Goodreads: Shadow and Bone
Series: The Grisha #1
Alina Starkov doesn’t expect much from life. Orphaned by the Border Wars, she is sure of only one thing: her best friend, Mal–and her inconvenient crush on him. Until the day their army regiment enters the Fold, a swath of unnatural darkness crawling with monsters. When their convoy is attacked and Mal is brutally injured, Alina reveals a dormant power not even she knew existed.
Ripped from everything she knows, Alina is taken to the royal court to be trained as a member of the Grisha, the magical elite led by the mysterious Darkling. With Alina’s extraordinary power in his arsenal, he believes they can finally destory the Fold. Now Alina must find a way to master her untamed gift and somehow fit into her new life without Mal by her side. But nothing in this lavish world is what it seems. As the threat to the kingdom mounts and her dangerous attraction to the Darkling grows, Alina will uncover a secret that could tear her heart–and her country–in two.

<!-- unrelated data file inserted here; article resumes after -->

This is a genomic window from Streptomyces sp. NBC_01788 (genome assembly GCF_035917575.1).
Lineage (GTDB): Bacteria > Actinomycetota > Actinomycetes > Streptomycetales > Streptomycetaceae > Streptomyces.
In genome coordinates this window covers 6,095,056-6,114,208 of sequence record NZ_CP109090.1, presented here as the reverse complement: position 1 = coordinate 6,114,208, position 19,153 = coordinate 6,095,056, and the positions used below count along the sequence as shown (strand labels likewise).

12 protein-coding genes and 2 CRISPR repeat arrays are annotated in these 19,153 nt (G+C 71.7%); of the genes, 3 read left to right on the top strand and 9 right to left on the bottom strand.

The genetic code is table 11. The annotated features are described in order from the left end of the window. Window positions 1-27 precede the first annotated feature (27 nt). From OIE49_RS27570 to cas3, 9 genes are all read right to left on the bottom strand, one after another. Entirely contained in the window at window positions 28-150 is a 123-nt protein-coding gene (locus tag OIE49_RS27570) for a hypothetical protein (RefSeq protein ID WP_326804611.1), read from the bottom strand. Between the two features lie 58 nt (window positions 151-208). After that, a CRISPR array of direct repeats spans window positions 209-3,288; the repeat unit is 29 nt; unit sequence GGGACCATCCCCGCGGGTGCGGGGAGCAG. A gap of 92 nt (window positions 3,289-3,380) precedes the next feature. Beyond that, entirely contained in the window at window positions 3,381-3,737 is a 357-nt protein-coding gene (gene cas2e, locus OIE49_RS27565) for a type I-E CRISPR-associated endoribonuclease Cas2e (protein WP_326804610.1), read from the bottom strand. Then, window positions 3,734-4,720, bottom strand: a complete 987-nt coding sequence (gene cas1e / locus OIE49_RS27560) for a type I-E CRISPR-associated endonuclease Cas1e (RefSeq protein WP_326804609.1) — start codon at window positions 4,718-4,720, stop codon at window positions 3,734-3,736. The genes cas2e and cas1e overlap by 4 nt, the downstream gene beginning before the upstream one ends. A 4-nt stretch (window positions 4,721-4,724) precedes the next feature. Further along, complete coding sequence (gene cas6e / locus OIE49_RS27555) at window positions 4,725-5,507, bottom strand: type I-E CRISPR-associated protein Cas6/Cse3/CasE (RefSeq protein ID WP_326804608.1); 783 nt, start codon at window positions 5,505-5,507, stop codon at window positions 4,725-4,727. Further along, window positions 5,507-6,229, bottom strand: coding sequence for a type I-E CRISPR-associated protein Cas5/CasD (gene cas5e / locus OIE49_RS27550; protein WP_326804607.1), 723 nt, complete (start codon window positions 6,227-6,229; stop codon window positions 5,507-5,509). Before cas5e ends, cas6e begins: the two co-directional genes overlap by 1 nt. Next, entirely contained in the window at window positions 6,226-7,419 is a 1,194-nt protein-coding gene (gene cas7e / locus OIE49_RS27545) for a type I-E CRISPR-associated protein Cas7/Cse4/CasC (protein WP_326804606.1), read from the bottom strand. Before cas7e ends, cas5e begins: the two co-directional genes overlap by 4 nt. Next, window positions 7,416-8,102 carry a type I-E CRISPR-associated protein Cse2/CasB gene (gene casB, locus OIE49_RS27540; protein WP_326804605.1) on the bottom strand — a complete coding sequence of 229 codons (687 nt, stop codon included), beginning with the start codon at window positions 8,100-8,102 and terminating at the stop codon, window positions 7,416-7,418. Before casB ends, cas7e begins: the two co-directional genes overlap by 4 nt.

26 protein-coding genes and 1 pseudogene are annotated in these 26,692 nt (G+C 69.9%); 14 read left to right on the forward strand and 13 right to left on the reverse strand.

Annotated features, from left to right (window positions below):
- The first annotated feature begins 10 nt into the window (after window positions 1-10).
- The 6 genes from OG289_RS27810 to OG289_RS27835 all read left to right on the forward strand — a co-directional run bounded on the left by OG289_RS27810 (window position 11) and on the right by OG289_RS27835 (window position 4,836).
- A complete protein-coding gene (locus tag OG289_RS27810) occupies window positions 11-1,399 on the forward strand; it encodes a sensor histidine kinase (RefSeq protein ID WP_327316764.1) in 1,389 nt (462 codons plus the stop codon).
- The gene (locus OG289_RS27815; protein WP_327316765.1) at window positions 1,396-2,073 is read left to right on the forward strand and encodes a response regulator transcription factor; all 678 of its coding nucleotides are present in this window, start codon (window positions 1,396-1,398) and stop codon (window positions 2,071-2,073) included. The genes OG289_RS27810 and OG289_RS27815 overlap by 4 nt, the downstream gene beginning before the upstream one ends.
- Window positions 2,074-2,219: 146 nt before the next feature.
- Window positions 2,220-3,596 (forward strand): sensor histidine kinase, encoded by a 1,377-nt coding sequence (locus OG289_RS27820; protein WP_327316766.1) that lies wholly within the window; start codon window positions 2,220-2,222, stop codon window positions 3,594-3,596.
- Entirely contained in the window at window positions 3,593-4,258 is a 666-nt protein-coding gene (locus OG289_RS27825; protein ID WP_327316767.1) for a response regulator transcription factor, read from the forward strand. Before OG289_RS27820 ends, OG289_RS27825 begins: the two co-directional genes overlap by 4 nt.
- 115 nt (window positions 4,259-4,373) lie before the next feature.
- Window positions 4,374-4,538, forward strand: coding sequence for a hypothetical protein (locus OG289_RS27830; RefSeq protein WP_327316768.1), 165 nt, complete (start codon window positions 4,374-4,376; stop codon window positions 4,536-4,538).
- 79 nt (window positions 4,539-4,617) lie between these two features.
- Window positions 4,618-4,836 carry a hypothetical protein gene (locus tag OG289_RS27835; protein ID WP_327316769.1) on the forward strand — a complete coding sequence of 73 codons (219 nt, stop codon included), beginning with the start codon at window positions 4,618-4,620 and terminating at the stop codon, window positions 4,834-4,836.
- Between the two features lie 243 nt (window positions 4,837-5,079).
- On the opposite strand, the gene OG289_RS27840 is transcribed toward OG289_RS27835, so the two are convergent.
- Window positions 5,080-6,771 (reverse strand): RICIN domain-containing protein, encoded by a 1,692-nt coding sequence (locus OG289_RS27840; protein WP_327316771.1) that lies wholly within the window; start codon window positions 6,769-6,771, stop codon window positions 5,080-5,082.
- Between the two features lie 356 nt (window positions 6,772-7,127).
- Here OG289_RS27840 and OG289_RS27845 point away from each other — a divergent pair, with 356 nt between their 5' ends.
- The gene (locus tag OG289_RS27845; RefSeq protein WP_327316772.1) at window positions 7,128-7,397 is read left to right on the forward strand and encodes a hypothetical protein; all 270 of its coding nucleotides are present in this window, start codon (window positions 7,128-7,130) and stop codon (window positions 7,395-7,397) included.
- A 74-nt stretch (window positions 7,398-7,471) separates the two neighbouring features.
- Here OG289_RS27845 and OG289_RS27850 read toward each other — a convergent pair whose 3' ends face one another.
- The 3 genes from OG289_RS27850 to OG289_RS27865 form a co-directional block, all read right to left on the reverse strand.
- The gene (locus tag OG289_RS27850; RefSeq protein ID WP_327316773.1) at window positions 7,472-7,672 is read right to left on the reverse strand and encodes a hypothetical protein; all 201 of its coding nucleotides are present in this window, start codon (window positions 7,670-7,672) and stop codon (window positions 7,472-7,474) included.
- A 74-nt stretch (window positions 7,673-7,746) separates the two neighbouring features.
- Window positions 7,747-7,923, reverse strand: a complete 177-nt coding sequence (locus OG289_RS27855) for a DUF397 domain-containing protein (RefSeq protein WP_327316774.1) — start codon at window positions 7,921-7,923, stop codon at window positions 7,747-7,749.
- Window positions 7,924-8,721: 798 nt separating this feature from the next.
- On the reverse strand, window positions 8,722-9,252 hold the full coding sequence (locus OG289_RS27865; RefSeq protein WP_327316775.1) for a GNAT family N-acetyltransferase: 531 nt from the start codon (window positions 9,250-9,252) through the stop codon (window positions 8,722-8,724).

Shadow and Bone intrigued me with its subtle magic and original atmosphere (a Russian-inspired YA fantasy!). Overall, I enjoyed the concept, the characters, and the atmosphere, but the book did not live up to the hype of the blogosphere. I found it an enjoyable fantasy but am not ready to rate it above my favorites of the genre.
The premise of Bardugo’s magic is interesting: children are tested for magical abilities and, if they possess it, are transported to study at a university for Grisha. Each person controls a different type of magic, and the Grisha have developed their own hierarchy based on the variety of powers. Each group of Grisha wears a different color robe; each is granted a different amount of respect from other Grisha and from outsiders.
Ultimately, however, the magic is not the most captivating or original I have encountered in fantasy. Somehow, everyone’s power besides the Darkling’s and potentially Alina’s is bordering on the mundane. No one does much that is particularly flashy or dangerous and, in fact, readers spend much of the novel becoming acquainted with a girl whose power is used to brighten hair, erase dark circles, and generally make the queen appear more beautiful. Of course, Grisha and their magic are normal in Bardugo’s world, but it seems odd that it would appear equally commonplace and lackluster to a reader living in a world with no magic.